Visitor’s leaflet (English)


The exhibition “Nicole Eisenman and the Moderns: Heads, Kisses, Battles” establishes an unprecedented dialogue between Nicole Eisenman’s oeuvre and that of twenty-eight modern artists, including Vincent van Gogh. Seventy nineteenth and twentieth-century works from the collections of the show’s partner museums (the Aargauer Kunsthaus in Aarau, Switzerland, the Kunsthalle Bielefeld in Germany and the Kunstmuseum Den Haag in the Netherlands) and chosen by the American artist appear in a fresh and invigorating light alongside the work of Nicole Eisenman (pronouns they/them) and the themes they address: portraits (in particular heads), bathers, battles and masks. This juxtaposition is mutually enriching: it offers us an opportunity for a new reading of these modernist works of art – including those by women artists unrecognized in the history of modernism, such as Alice Bailly and Paula Modersohn-Becker – and at the same time allows us to discover the homage that Eisenman, whose practice is particularly informed by art history, pays to the painters of modern life.

Since the start of their career in the 1990s, Nicole Eisenman has engaged unceasingly with the history of art, and in particular with modernism, which they boldly explore. Between respect and irreverence for this heritage, the artist is particularly intrigued by the social, political and artistic parallels that can be drawn between the beginning of the twentieth century and our contemporary era.

Born in 1965 in Verdun, France, Nicole Eisenman grew up the affluent suburb of Scarsdale in New York State and attended the Rhode Island School of Design, from where they graduated in 1987. The New York that Nicole Eisenman knew in the 1980s rapidly forged and intensified their attraction to art and comics. Through the work of artists such as Sigmar Polke and David Wojnarowicz, and in comics magazines such as RAW, Eisenman discovered the language they would embrace in their turn. “It was raw, punk”, the artist explains, “it reflected the street culture, an alternative reality to that of my town, which was more neat and tidy”.1 Black humour appealed to them even at this early date, thanks to its ability to inject distance and fluidity into the rigid norms prevailing in our societies – in particular gender norms.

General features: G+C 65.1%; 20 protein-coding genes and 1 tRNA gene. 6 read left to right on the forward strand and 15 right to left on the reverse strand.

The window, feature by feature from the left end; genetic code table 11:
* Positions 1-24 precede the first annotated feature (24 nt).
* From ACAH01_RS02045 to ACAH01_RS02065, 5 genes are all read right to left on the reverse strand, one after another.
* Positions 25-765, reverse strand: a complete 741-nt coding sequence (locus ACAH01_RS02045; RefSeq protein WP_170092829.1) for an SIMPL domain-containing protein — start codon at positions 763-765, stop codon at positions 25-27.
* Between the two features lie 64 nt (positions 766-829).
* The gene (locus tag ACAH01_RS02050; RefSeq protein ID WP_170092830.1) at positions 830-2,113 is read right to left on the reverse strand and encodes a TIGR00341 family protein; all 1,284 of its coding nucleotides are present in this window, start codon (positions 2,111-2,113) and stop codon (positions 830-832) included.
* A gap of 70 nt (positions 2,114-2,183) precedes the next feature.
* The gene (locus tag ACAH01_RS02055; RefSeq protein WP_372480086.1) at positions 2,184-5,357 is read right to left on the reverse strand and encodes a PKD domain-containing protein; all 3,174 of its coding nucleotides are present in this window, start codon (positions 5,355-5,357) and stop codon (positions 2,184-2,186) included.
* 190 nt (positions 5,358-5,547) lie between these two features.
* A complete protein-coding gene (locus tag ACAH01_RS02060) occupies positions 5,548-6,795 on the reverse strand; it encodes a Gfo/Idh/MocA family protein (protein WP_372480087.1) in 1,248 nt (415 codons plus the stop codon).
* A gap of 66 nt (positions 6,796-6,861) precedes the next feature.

The exhibition also highlights the various influences informing Nicole Eisenman’s work, whether drawn from pop art, North American counterculture, modernism or comic books. Eisenman does not hesitate to inject confusion into painting: they sometimes adopt a kitsch aesthetic, instigating a rethinking of the structural and systemic values that organise our collective life. If their practice reflects a desire to subvert convention, it also plunges us into a carnal, open and cunning world of imagery, which appropriates “bad taste” and makes it a critical and daring category.

“Nicole Eisenman and the Moderns: Heads, Kisses, Battles” occupies the two floors of the Fondation and follows a thematic layout.

Curator: Bice Curiger, assisted by Julia Marchand and Margaux Bonopera

1. Nicole Eisenman in conversation with Clotilde Viannay, “Are we having fun yet?”, L’Incroyable, no. 3, Les Presses du Réel, October 2019, p. 14.



Vincent van Gogh, Portrait of a One-Eyed Man, Saint-Rémy-de-Provence, autumn 1889
Oil on canvas, 56.5 × 36.6 cm
Van Gogh Museum, Amsterdam (Vincent van Gogh Foundation)

Room A

Portraiture and self-portraiture are two of the principal genres in the history of painting. As from the nineteenth century, the hitherto idealised representation of the subject gives way to a more candid realism; throughout the twentieth century, the portrait and the self-portrait are no longer intended solely to represent the sitter, but also to reveal their inner life. Vincent van Gogh, whose many self-portraits are well known, is part of this trend, painting individuals from modest backgrounds – peasants and simple labourers – and even the sick. In his Portrait of a One-Eyed Man, executed in 1889, he has chosen as his model a patient at the psychiatric hospital in Saint- Rémy-de-Provence, where Van Gogh himself was a resident at this time. Nicole Eisenman, too, devotes themself to self-portraiture, as witnessed by their watercolours Self-Portrait with Mr. Monopoly (1994) and Self-Portrait at Night (2015), here presented opposite Head in Red (ca. 1930/31) by Karl Ballmer, executed in a style bordering on abstraction.